Talk:Any tags you like

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Section "Syntactic conventions for new tags"

Right to put this here? There are some proposals in the air right now that introduce or make use of Yet Another Separator for the key part, and I thought it might be generally useful if people knew/documented what possible interpretations of a complex key already exist. Not that there are any really formal ones yet, of course.

Do people basically agree with the explanation, BTW? It's sort of what I've been using in the past, and what I've inferred from what other people do. Might be incorrect, but hey: one person on IRC seconded what I wrote... --achadwick 21:34, 1 January 2009 (UTC)

Yeah in general whenever I see proposals for tags with ':' separators (or worse, other new separator ideas), it's people who are thinking about it so much that they've lost sight of the main thing. The number one priority here: keeping editing simple for beginners. The community has a long tail shape. Every time we jack up the complexity, even slightly, that's thousands of new users who are put off editing. The page does make the KISS point. Looks good. -- Harry Wood 11:33, 22 September 2010 (BST)
Perhaps it could be separated out into a linked page, maybe with or alongside some blurb about semantics. At the very least, being able to link in proposal discussions to some vaguely well-established explanations of what kinds of things should go in tags keys, why to keep it the syntax simple, and what "all those tags on an object" mean together might help prevent some syntactically ugly or semantically broken schemes - and patterns of tagging that deploy their use in a widespread way - from emerging. --achadwick 16:21, 15 June 2011 (BST)


Perhaps a few notes on tagging semantics should go somewhere, as a guide for the lost. Though I don't know whether we should be saying much more than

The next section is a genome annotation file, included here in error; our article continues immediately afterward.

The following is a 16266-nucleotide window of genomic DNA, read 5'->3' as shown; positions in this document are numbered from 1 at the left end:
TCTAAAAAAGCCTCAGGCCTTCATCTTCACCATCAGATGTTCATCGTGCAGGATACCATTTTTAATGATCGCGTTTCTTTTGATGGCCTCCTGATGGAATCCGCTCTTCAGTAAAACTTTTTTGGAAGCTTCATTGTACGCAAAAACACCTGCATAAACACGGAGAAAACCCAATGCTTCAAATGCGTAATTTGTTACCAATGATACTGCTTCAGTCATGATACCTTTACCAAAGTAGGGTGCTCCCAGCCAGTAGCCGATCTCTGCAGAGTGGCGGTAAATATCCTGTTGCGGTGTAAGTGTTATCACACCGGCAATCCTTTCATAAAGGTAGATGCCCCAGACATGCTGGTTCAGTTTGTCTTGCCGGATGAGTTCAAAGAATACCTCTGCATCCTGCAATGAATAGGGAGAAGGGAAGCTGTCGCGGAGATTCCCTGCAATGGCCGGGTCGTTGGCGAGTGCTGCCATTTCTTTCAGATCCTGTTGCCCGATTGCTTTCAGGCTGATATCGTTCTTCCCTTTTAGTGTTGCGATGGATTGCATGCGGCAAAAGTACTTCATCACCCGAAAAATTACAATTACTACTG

1. Each tag on an object makes a true statement. A tag such as food=no means that food is not served here, but it's still a true statement despite being expressed negatively.
  2. All such statements in the object's set of tags are true together. In terms of Boolean logic, they're ANDed together.
    • This means that tagsets should never make directly conflicting statements; otherwise software will become upset. Consider the original proposal for disused=yes, which interferes with every tag describing the object's current use if you're not careful.
  3. A new tag on an object may refine the meaning of a previous tag, but may never contradict it, as above.
  4. Sometimes tags imply things about physical properties or the services offered by an object. You don't have to be able to express an implication as a tag — tagging is quite a loose art, and implications sometimes vary by country — but if you can, you may override such implicit meaning.
    • For example, an object tagged amenity=pub might be said to imply that it may serve food (or might not). Adding food=no clarifies and refines this. It's even OK to contradict or override something that might be implied by another tag, but all explicit statements made by a tagset must always be internally consistent.

I hope that make sense. Are there any widely deployed tagging schemes that make internally-inconsistent statements out there? --achadwick 16:43, 15 June 2011 (BST)

Characters to use or avoid in keys/values

Doesn't mention period ("."). Just like some other letters this one is used in regexp search patterns and might make some queries more difficult or return surprising results. The letter does not appear to be used in any approved key/value so I would add it here? RicoZ (talk) 10:16, 24 August 2014 (UTC)

Hmm, could you please explain why you think this is a problem? If you want to search for a "." (by using a regexp) you just need to escape it (\.). Do you think this is too hard and justifies a restriction of the chars in tags? --Aseerel4c26 (talk) 10:41, 24 August 2014 (UTC)
You could also escape all the other special letters in the same way so maybe they should be also allowed? I don't have an opinion on this but noticed a little inconsistency and it seems that keys/values with a dot are not in use aynway so it might not hurt to clarify that. RicoZ (talk) 12:18, 24 August 2014 (UTC)